Systematic Changes Needed to Make India a Strong Entrepreneurial Nation The motivation required by the economy to facilitate innovation in business

By Ajay Batra

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A recent survey of working professionals reveals interesting insights on how entrepreneurship is perceived globally, and in India. Globally, while 53% of those employed would love to become an entrepreneur as it gives them more opportunities; the number is as high as 83% for India. Also, India ranks highest in terms of providing a supportive environment for launching Startups – catalyzed by initiatives like Startup India, Stand-up India and the Atal Innovation Mission.

Current Rank and Future

This confidence bodes well for India's future and speaks highly of the current government's thrust on supporting social and economic changes through innovation and entrepreneurship. A tight coupling between encouraging innovation and solving India's chronic challenges in water, pollution, energy, health, and education, is ensuring more meaningful action. We must be careful that we do not start celebrating prematurely – as we are ranked 68 in the Global Entrepreneurship Index, just above Panama and just below Kazakhstan. Similarly, in the Global Innovation Index, India is ranked 60. there is a dire need to address two critical areas of systemic change to ensure that our past and current, investments in promoting entrepreneurship continue to bear fruits.

Entrepreneurial Spirit

The first pertains to the social environment that is needed to initiate and sustain our belief in skilling and generating employment (as opposed to seeking employment). In the same Ranstad survey, it is alarming to note that a vast majority of Indians polled (about 76%) fear entrepreneurial failure – and are hence quite paralyzed in implementing their entrepreneurial dreams. With role models like Ratan Tata, Narayan Murthy, Sachin Bansal and Bhavish Aggarwal - as a society, we have always respected self-made men and women who have boldly challenged the existing norms and created breakthrough products/services, and more importantly, created enduring institutions.

However, family and peer pressures often inhibit the innovative drive of our youth. We need to launch a large-scale awareness initiative in the country to make sure our youth, and their parents, are sensitized to the huge opportunities that await those who take informed risks. Scaffolding in terms of soft loans, startup mentoring, special incentives for women entrepreneurs and peer networking also need to be undertaken on a greater scale. We must also learn to not stigmatize failure – and only see it as an opportunity to learn and grow. This must begin at an early stage in life, as the second point below elaborates.

Developing the Culture

Children are naturally curious and innately experimental in their approach to life. They derive as much joy in playing with the toy car, as in taking it apart and challenging themselves to put it back together [most, of course, are not able to do it – much to the chagrin of their parents!]. They are innocently drawn towards innovation with a bias for action. Unfortunately, our rote-based formal education often thwarts this very capacity in the children. While the world innovates, our educational institutions have remained stagnant.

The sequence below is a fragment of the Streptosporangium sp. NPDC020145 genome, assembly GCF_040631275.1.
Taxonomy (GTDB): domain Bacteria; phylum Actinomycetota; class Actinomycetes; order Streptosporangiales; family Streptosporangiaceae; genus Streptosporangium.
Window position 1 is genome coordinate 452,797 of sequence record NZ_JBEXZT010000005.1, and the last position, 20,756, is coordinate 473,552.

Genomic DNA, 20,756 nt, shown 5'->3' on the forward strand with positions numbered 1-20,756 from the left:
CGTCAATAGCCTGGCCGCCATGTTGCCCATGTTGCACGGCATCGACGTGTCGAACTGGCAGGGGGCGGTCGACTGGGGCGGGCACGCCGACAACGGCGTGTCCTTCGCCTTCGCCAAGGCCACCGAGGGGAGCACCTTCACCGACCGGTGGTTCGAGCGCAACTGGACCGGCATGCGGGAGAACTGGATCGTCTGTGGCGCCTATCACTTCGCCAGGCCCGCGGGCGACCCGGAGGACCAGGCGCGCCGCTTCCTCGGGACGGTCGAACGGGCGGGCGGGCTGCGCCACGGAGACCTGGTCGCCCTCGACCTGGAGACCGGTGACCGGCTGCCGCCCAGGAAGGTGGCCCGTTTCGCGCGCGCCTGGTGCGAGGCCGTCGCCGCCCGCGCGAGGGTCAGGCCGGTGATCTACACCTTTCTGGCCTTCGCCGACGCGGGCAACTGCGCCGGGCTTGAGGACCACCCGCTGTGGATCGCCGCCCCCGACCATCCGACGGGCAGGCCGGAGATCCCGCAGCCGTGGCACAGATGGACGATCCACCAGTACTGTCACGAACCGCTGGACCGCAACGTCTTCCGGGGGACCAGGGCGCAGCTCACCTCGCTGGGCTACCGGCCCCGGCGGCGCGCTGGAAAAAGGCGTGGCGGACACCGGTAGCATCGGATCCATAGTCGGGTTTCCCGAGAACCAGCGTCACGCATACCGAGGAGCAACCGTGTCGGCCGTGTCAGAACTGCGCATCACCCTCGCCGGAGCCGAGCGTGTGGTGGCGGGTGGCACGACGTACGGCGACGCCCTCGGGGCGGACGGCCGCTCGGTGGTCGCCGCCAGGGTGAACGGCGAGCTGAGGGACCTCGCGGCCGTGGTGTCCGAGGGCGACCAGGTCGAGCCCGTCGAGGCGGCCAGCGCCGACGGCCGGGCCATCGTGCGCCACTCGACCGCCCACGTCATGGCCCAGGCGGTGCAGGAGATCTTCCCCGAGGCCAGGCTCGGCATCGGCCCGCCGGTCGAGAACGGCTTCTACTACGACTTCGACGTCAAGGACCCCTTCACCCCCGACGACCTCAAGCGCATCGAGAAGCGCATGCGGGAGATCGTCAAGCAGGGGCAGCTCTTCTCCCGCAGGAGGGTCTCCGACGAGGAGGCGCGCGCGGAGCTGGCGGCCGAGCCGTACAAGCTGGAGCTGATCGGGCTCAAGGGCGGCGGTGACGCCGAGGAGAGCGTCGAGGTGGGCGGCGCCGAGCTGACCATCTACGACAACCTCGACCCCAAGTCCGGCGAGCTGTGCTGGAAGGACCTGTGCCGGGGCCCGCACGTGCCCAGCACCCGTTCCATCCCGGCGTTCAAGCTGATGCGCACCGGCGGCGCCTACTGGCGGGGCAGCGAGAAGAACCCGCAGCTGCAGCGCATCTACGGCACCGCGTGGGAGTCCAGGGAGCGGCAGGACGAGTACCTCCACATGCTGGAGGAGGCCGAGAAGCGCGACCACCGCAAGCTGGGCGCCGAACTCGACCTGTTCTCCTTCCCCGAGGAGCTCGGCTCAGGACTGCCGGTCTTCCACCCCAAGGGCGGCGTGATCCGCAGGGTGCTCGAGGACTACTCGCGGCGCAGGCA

As a result, they are not graduating the "status-quo challengers", doers and cutting-edge thinkers the world needs. Our schools and higher education institutions need to recognize the need to develop the students' entrepreneurial mindset; a mindset that is less about launching startups but more about creativity, asking questions, working others and dealing with ambiguity. This mindset needs to be developed through curricular changes (e.g. courses in design thinking), extra-curricular activities (e.g. innovation projects that help solve real social problems like water scarcity and pollution) and support for those who wish to take their innovations forward (e.g. through Incubators and Accelerators).

There is a lot to learn about the institutional focus on innovation and entrepreneurship provided by the likes of Stanford University, Babson College, The Kaufman Foundation and the National Entrepreneurship Network. As India's next Education Policy takes shape, we hope that it will highlight the economic and cultural shifts needed to propel us forward as a nation known not just for "Jugaad", but for impactful and sustainable innovation.

Ajay Batra

Founder, Uniqorn Growth Partners

Ajay Batra is an entrepreneur, author, angel investor, and active contributor to innovation and startup ecosystems. He has been recognized for his ground-breaking work in Design Thinking and Startup Maturity Models. He is the Founder Uniqorn Growth Partners, a global startup advisory and assessment company, and a Senior Advisor with

Venture Fastrack of the Wadhwani Foundation. He has recently published his book, ‘The Startup Launchbook’ with Wiley.

He was the Founding CEO of the Centre for Innovation and Entrepreneurship at Bennett University. He also headed Bennett Hatchery – the startup incubator. He is a Charter Member of TiE, a member of LeadAngels and a Mentor for Atal Innovation Centres, NITI Aayog. He serves on several national committees of FICCI and CII and is a sought-after jury member for national and international startup competitions like HULT Challenge, CII Startpreneur Awards, Babson Challenge, ET Power of Ideas, Innovation Launchpad, etc.

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